SAN DIEGO, Calif.

Fed prosecutor may target media for marijuana ads

The chief federal prosecutor in San Diego is contemplating expanding a federal crackdown on the medical marijuana industry by going after newspapers, radio stations and other outlets that run advertisements for California’s pot dispensaries, her office told The Associated Press on Thursday.

U.S. Attorney Laura Duffy made the comments initially to California Watch, a project of the nonprofit Center for Investigative Journalism. They come a week after she and three other U.S. attorneys in California vowed to close medical marijuana businesses they deem questionable and single out people who rent buildings or land to the industry.

“I’m not just seeing print advertising,” Duffy told California Watch. “I’m actually hearing radio and seeing TV advertising. It’s gone mainstream. Not only is it inappropriate — one has to wonder what kind of message we’re sending to our children — it’s against the law.”

WASHINGTON

Defense leaders: Military must be spared budget cuts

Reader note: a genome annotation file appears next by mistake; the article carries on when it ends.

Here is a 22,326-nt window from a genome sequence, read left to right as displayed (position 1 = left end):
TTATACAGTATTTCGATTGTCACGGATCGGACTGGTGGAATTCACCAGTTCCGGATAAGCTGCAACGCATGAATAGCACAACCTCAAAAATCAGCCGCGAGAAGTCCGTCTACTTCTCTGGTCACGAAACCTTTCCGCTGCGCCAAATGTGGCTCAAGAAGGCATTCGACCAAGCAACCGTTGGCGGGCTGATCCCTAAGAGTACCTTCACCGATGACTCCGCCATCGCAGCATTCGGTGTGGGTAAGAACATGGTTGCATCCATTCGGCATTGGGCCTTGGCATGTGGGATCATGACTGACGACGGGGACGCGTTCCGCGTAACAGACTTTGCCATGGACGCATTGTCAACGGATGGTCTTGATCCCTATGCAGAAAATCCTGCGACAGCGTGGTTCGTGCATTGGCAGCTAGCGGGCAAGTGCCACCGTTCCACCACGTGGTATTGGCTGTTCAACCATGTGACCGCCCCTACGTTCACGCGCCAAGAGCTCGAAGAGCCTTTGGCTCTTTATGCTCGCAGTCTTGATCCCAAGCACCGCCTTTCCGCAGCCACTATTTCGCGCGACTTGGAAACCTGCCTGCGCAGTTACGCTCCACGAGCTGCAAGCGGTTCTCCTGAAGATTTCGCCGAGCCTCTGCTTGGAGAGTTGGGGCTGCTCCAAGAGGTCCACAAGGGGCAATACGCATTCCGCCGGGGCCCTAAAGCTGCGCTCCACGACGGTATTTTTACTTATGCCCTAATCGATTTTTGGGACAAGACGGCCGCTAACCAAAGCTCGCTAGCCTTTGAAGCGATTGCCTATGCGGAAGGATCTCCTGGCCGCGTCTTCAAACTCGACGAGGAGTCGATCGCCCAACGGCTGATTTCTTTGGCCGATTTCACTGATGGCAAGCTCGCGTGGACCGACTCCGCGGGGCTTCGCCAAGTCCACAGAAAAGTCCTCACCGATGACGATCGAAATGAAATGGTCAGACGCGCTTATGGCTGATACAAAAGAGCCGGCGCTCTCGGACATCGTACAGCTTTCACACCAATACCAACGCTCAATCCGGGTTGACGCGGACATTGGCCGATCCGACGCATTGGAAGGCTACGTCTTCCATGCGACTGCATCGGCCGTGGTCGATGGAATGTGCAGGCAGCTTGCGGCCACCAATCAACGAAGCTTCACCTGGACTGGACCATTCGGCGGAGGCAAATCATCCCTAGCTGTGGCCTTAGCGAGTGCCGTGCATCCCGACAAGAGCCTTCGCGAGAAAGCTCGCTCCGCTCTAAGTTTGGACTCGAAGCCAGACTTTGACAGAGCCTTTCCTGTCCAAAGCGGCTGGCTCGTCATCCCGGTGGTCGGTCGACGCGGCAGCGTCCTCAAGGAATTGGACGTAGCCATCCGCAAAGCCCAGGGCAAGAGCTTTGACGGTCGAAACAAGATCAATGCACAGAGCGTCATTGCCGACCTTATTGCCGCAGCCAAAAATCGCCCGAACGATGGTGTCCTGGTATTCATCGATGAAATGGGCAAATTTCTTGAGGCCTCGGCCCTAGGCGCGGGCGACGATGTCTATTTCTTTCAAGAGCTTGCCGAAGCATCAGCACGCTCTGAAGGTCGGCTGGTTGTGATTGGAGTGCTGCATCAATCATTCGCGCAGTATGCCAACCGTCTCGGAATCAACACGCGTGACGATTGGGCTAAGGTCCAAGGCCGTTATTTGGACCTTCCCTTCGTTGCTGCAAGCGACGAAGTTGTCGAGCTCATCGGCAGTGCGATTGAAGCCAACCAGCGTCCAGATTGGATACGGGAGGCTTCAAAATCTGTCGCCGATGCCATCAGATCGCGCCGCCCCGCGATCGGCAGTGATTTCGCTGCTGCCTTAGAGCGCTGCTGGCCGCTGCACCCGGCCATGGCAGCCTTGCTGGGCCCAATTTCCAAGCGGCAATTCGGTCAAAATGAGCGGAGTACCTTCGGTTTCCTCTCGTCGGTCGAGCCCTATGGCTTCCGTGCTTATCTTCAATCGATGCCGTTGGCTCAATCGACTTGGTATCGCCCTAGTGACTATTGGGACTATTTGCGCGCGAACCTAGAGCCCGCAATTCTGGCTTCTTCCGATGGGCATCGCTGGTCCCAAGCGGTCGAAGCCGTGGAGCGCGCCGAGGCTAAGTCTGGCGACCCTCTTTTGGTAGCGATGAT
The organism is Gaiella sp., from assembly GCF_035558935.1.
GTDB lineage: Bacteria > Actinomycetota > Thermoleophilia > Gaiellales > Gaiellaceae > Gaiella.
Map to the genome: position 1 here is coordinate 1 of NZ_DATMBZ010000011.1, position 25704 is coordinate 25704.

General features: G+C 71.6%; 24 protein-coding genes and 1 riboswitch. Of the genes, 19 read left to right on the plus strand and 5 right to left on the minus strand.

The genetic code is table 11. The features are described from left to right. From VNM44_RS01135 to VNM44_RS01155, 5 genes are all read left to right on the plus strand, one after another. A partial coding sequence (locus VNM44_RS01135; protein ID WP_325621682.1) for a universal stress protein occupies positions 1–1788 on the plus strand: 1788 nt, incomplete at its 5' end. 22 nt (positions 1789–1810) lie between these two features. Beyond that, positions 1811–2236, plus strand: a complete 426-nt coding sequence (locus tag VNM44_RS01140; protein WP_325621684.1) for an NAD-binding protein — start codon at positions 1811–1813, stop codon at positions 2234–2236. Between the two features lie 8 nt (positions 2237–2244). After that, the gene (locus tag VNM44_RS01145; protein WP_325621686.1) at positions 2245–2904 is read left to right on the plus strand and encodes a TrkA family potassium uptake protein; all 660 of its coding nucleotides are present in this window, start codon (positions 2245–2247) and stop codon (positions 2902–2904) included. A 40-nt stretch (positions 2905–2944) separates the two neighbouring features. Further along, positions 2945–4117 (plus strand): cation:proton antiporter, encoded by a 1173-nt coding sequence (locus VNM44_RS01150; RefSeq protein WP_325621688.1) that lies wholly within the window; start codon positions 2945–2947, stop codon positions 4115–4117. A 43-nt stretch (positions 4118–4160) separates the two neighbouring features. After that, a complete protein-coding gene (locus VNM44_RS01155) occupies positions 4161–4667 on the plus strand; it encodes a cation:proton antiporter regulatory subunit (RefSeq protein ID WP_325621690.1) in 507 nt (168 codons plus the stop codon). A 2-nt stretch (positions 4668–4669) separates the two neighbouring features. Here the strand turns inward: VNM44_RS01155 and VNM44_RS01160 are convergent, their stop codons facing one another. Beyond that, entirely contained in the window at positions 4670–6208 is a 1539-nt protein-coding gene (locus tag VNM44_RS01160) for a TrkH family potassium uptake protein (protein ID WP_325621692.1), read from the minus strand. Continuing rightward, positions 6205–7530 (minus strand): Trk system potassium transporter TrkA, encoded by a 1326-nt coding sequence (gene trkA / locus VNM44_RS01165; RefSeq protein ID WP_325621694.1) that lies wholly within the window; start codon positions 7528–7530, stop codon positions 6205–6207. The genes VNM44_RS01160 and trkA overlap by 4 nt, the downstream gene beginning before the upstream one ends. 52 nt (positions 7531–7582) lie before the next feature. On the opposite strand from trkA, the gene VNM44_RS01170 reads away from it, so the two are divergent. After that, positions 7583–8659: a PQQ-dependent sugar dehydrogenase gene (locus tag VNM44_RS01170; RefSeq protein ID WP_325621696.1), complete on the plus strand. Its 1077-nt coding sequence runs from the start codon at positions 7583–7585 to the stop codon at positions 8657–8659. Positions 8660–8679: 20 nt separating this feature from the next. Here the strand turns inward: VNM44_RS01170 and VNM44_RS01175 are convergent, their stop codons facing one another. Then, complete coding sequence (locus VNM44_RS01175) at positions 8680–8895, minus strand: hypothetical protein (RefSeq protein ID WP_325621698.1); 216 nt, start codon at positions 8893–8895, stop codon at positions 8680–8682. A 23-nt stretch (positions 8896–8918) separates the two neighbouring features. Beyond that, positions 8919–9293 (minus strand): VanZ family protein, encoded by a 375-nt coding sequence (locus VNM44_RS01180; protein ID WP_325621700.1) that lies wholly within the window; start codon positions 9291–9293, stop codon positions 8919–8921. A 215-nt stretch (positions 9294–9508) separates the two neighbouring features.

Defense leaders and members of Congress drew a line in the sand Thursday, saying the Pentagon must be spared from any budget cuts beyond an initial plan to slash at least $450 billion over the next 10 years.

The military, they said, must not take even deeper cuts — a looming threat if lawmakers fail to agree on $1.2 trillion in federal budget savings by Thanksgiving and instead allow automatic cuts to kick in.

Defense Secretary Leon Panetta said President Barack Obama shares his view that the Pentagon should be shielded from any additional budget cutting.

LOS ANGELES

Sleep expert says Jackson’s drug mix ‘recipe for disaster’

Dr. Conrad Murray’s use of a cocktail of drugs on Michael Jackson as he struggled to fall asleep on the day he died was a “recipe for disaster” and ultimately caused his death, a UCLA sleep therapy expert testified Thursday.

Dr. Nader Kamangar described Murray’s treatment as “unethical, disturbing and beyond comprehension.”

Under questioning by Murray’s attorney, J. Michael Flanagan, the witness was asked to tell jurors what he knew about the events of June 25, 2009, the day of Jackson’s death.

“To summarize, Mr. Jackson was receiving very inappropriate therapy in a home setting, receiving very potent therapies without monitoring,” Kamangar said.